• Internships:  My career started as an intern at Greater Gratiot Development, Inc.  In a ‘pay it forward’ kind of way, I have run an internship program at Lakeshore Advantage.  Though the interns have not stuck within economic development, they have made a strong contribution to the success of our organization.  We just interviewed 4 outstanding candidates for this summer and will be adding two to the team—a very cost effective way to bring new talent and new ideas into the organization.
  • Mentorship:  My career has been filled with great mentors.  At each stop, people have generously given of their time and talent to help me develop my career.  Too many to list.  Who are you mentoring today?  MEDA has launched a new Young Professionals Group that is seeking out mentors—sign up with Cassandra today!
  • Flexibility:  Our team at Lakeshore Advantage is outstanding.  We have been able to hire great talent, largely out of industry.  To be honest, our compensation package is average.  We make up for this by offering a flexible work environment.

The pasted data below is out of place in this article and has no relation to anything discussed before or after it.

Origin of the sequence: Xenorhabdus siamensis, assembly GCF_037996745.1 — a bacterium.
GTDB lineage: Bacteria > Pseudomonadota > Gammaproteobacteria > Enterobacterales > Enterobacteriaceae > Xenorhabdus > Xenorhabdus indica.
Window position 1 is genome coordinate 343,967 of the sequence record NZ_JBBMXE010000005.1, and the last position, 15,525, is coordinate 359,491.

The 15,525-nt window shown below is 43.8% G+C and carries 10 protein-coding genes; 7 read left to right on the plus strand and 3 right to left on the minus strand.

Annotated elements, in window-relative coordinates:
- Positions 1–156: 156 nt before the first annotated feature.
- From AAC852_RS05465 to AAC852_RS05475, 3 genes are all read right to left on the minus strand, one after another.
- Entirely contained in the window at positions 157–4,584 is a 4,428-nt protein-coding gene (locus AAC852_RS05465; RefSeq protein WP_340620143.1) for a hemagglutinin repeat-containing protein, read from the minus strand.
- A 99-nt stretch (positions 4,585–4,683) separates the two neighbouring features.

• Leadership:  Our team is also active in the community, taking leadership roles on a variety of initiatives.  This reinforces their importance to the team and the community, gives them a development opportunity and helps expand their network.  All of this is beneficial to the organization too!
  • Training:  We can all utilize MEDA even more than we already do.  As Chair of MEDA’s Education Committee, I am always open to new ideas for programming.  We have two great upcoming programs to put on your calendar (and bring someone from your staff!):  the Toolbox program on May 30th is a great look into the details of the myriad of programs we all utilize; in November, we are going to ask each of you to put yourselves in the shoes of your client—we will be offering manufacturing-type training, including lean, Six Sigma and corporate innovation training.  Let’s learn what our clients are learning.